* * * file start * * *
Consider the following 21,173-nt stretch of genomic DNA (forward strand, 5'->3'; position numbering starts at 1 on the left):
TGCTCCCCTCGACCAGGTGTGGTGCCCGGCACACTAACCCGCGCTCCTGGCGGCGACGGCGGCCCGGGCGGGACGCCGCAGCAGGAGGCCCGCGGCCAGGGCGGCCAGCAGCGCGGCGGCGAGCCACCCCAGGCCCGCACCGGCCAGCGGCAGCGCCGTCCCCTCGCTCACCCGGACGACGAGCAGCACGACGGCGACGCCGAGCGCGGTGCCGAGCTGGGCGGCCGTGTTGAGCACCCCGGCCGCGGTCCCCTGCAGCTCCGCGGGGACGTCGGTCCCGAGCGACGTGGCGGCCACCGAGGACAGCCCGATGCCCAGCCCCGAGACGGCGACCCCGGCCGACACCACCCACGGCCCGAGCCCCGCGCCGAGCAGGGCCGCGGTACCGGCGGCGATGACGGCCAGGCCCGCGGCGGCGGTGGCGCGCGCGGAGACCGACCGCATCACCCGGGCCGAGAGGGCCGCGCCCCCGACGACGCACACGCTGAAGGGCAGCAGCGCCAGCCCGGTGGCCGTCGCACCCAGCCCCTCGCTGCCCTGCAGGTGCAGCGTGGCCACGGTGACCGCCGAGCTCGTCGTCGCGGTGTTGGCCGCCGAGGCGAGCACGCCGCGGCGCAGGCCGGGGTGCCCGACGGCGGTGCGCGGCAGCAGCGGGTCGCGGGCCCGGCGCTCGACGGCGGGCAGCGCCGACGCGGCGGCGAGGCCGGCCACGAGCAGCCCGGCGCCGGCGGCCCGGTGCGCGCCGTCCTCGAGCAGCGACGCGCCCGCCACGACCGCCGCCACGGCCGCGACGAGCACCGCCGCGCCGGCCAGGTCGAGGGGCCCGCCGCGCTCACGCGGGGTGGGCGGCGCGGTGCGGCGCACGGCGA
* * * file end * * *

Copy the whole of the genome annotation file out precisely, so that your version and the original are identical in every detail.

Consider the following 21,173-nt stretch of genomic DNA (forward strand, 5'->3'; position numbering starts at 1 on the left):
TGCTCCCCTCGACCAGGTGTGGTGCCCGGCACACTAACCCGCGCTCCTGGCGGCGACGGCGGCCCGGGCGGGACGCCGCAGCAGGAGGCCCGCGGCCAGGGCGGCCAGCAGCGCGGCGGCGAGCCACCCCAGGCCCGCACCGGCCAGCGGCAGCGCCGTCCCCTCGCTCACCCGGACGACGAGCAGCACGACGGCGACGCCGAGCGCGGTGCCGAGCTGGGCGGCCGTGTTGAGCACCCCGGCCGCGGTCCCCTGCAGCTCCGCGGGGACGTCGGTCCCGAGCGACGTGGCGGCCACCGAGGACAGCCCGATGCCCAGCCCCGAGACGGCGACCCCGGCCGACACCACCCACGGCCCGAGCCCCGCGCCGAGCAGGGCCGCGGTACCGGCGGCGATGACGGCCAGGCCCGCGGCGGCGGTGGCGCGCGCGGAGACCGACCGCATCACCCGGGCCGAGAGGGCCGCGCCCCCGACGACGCACACGCTGAAGGGCAGCAGCGCCAGCCCGGTGGCCGTCGCACCCAGCCCCTCGCTGCCCTGCAGGTGCAGCGTGGCCACGGTGACCGCCGAGCTCGTCGTCGCGGTGTTGGCCGCCGAGGCGAGCACGCCGCGGCGCAGGCCGGGGTGCCCGACGGCGGTGCGCGGCAGCAGCGGGTCGCGGGCCCGGCGCTCGACGGCGGGCAGCGCCGACGCGGCGGCGAGGCCGGCCACGAGCAGCCCGGCGCCGGCGGCCCGGTGCGCGCCGTCCTCGAGCAGCGACGCGCCCGCCACGACCGCCGCCACGGCCGCGACGAGCACCGCCGCGCCGGCCAGGTCGAGGGGCCCGCCGCGCTCACGCGGGGTGGGCGGCGCGGTGCGGCGCACGGCGA